Time to relax! Head back to your lodging property to refresh and either enjoy a libation poolside or settle into an Adirondack chair and watch the sailboats racing off Narragansett Bay. Looking to get on the water? Book a relaxing sunset harbor cruise, the lure of Narragansett Bay is undeniable. If dinner is on the horizon, the culinary diversity throughout the destination will astound you. Seafood reigns supreme, so check with your concierge or your friendly visitor center staff as to the many seafood offerings. Our culinary community thrives as a result of fresh ingredients and friendly service.

Day 2

Start the day right with a yoga class on the beach or on the lawn of your lodging property followed by a wonderful breakfast.

Now it’s time to commune with nature and discover the amazing offerings outside of Newport. Head north out of the City for a short scenic ride through bucolic Tiverton and Little Compton. Your first stop is Historic Tiverton Four Corners, a small crossroads village that dates to pre-Colonial times. Today, this quaint collection of 18th and 19thcentury buildings contain numerous small shops, art galleries and artisan food stores. You can stroll at your own pace around the Village, exploring the wonderful craftsmanship of dedicated young artists in their storefronts, walk down to the Mill Pond shops, or just find a quiet spot to enjoy the day. Tip: Visitors and locals agree that a visit to Tiverton Four Corners is incomplete without an ice cream cone from Gray’s Ice Cream, right in the middle of town. Serving up scoops for 88 years, this place is more than just an ice cream stand, it’s an institution!

Head down the road a bit and on the left hand side you will find Carolyn’s Sakonnet Vineyards, Rhode Island’s oldest and largest vineyard and winery. The vineyard has over 50 acres of grape vines in this unique micro-climate and has been producing award-winning wines for over 20 years. You will enjoy a tour of the winery and can walk the grounds of the vineyard, savor lunch at the on-site café or grab a bottle or two and have a romantic picnic. When heading back into Newport be sure to visit the other two wineries, Greenvale in Portsmouth and Newport Vineyards in Middletown. Both offer tours, tastings and have great retail shops for that special gift.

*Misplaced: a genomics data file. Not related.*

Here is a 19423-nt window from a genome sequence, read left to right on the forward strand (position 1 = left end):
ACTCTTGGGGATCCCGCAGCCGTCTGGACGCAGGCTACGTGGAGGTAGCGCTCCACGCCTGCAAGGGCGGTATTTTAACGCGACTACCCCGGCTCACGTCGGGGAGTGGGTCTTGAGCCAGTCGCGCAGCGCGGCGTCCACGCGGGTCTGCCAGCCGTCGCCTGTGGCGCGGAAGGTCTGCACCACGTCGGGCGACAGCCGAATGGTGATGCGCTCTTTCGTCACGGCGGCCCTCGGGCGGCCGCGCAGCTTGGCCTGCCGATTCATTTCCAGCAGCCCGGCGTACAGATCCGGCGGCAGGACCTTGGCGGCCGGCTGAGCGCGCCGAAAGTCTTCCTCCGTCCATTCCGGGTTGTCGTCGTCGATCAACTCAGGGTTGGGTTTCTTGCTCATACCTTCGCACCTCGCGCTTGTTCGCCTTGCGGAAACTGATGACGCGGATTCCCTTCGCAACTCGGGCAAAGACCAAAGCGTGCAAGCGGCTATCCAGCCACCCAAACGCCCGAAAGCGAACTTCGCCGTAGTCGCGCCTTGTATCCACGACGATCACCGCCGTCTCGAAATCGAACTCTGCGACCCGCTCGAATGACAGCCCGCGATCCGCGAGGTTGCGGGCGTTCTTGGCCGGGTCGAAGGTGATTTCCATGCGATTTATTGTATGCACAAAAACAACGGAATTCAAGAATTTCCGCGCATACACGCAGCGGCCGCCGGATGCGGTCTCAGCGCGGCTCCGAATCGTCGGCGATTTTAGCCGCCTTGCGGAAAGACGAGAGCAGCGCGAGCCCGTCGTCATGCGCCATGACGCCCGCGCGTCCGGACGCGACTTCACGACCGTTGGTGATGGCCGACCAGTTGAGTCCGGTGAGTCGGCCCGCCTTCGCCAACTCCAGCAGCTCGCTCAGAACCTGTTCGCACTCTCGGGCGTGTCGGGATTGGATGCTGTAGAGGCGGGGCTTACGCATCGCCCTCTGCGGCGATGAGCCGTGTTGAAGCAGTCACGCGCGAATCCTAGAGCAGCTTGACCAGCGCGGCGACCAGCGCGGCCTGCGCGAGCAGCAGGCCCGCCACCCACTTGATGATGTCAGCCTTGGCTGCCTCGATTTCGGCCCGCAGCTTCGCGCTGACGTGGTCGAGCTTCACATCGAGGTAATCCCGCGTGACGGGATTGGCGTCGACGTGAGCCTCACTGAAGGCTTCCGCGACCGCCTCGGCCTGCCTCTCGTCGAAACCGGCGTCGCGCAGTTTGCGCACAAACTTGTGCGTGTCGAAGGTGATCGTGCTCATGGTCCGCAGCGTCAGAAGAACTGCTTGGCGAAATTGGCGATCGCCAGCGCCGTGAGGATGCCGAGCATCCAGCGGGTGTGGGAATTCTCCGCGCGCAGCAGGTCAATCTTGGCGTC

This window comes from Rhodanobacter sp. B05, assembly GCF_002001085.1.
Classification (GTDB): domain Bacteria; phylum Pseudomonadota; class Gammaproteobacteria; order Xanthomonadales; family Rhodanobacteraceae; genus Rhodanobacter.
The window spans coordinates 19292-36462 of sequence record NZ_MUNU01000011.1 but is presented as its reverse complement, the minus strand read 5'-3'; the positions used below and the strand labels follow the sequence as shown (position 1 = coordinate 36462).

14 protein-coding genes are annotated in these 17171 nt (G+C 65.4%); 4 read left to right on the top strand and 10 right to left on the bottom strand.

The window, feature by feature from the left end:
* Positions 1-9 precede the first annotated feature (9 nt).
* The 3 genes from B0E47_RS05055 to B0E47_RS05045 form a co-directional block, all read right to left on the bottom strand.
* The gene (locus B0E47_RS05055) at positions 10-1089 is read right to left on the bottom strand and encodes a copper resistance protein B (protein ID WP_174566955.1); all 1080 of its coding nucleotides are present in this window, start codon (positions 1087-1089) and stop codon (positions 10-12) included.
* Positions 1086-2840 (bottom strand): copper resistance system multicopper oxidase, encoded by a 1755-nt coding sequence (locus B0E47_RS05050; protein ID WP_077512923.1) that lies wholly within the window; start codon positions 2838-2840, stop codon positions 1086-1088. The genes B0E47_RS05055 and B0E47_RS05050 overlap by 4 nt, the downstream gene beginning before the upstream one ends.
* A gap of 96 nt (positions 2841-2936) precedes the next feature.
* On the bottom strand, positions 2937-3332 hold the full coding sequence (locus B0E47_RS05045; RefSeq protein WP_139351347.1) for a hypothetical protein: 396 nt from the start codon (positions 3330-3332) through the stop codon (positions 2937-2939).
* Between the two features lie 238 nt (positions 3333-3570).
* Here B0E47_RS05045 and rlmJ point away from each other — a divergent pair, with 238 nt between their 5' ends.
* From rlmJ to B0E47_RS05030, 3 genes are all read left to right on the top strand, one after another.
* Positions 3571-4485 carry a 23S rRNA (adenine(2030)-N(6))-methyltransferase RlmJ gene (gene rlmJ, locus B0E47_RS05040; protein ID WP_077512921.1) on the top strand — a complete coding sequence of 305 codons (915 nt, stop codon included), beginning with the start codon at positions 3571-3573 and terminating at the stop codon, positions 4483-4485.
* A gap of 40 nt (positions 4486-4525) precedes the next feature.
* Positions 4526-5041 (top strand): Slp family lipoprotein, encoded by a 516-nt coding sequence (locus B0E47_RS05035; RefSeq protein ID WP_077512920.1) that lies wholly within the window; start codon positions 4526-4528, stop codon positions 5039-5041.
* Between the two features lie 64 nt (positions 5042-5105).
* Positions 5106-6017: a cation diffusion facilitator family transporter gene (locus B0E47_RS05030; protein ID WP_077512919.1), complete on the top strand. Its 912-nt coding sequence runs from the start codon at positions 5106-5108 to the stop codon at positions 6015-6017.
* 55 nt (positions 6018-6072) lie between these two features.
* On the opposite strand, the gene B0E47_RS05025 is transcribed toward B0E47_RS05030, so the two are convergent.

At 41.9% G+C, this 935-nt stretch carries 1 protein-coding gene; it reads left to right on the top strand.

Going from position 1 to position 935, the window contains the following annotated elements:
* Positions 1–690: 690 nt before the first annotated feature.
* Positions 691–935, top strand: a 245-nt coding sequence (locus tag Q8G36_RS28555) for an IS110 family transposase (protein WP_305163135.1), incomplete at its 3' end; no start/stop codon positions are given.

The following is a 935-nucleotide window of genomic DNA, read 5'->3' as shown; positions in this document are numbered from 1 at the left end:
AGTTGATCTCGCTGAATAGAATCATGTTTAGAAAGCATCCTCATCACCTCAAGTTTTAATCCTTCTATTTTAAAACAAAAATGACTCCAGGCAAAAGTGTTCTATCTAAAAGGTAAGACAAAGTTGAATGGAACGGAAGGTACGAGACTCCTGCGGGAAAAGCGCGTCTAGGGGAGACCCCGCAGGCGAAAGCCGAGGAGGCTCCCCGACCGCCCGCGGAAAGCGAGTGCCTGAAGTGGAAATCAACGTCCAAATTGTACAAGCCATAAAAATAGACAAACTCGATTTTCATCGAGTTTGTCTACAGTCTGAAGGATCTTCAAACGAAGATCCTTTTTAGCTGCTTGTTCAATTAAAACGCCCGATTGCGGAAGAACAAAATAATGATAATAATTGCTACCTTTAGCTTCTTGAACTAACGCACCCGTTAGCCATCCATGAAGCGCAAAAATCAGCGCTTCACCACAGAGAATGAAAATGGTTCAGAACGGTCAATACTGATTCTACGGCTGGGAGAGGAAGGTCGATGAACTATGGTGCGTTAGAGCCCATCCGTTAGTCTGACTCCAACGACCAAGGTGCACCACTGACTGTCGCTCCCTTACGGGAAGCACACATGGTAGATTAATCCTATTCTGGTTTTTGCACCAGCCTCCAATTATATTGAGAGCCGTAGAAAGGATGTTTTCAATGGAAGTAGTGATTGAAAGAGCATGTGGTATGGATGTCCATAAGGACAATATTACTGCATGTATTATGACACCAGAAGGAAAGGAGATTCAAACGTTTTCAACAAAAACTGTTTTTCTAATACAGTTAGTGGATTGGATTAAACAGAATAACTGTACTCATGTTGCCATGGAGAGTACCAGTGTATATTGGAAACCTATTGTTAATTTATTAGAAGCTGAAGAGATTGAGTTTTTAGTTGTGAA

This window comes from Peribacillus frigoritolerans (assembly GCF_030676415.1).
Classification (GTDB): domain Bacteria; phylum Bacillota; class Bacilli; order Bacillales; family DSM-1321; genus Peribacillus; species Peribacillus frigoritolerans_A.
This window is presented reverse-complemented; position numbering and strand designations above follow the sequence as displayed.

After you have left the vineyard, step back in time and visit to Prescott Farm, owned and operated by the Newport Restoration Foundation, and get a glimpse of early American history in a charming country setting featuring an 1812 windmill, historic buildings, gardens and walking trails, ducks, geese, kitchen and herb gardens and more.

Last stop of the day is the new Coastal Extreme Brewery and Distillery, located in Newport and home to “Newport Storm” beer and “Thomas Tew Rum.” During the colonial era, Newport was once the rum capitol of the world with over 22 rum distilleries throughout the City. Take a tour along the elevated tour deck, and taste a variety of the brews available at the tasting counter.

Unwind from the busy day with a signature treatment with salts from the sea and a world class massage before dinner at a neighborhood bistro.

Day 3

Up early to take in as much of the day before heading home with memories of the best three days ever! A visit to this destination is not complete without a stop in the East Bay, and the waterfront towns of Barrington, the quintessential town of Warren, and up to the pedestrian –friendly tree-lined streets of Bristol. Did we mention the boutiques and artisans shops and trendy eateries, bike and walking path along the waterfront as well?

First stop is Barrington’s artisan butcher shop, Persimmon Provisions, for some exotic cheeses, pates, sweet peppers, chutneys and Aquidneck Honey for the perfect picnic basket. Barrington is a picture post card of a New England coastal town, including the large white steepled church. Up the road you will find the town of Warren, a haven of local artists and galleries with a mix of waterfront restaurants and classic clam shacks for the best fish and chips paired with a cup of chowder (or “chow-dah,” as the local say).

Bristol is worth spending a few days visiting, and the restaurants and downtown mercantile offerings are crowd pleasers! Here are four attractions not to miss:
Linden Place: a Federal period mansion built in 1810 for General George DeWolf. The mansion has hosted four presidents, and was the home of the great actress Ethel Barrymore.
Coggeshall Farm Museum: a living historical farm set on 48 acres which depicts the agrarian life in 1799 through live interpretation, historic structures, and heirloom plants and animals.
Blithewold Mansion, Gardens, and Arboretum: a 1908 English style manor mansion that contains the original furnishings and the archives provide a wealth of material for changing exhibits. The house also has 33 acres of landscaped grounds, and every year celebrates spring with Daffodil Days, with a display of over 50,000 daffodils.
Herreshoff Marine Museum & America’s Cup Hall of Fame: features more than 60 classic sailing and power yachts from 1859 to 1945 as well as steam engines, photographs, models and memorabilia. The America’s Cup Hall of Fame contains additional exhibits.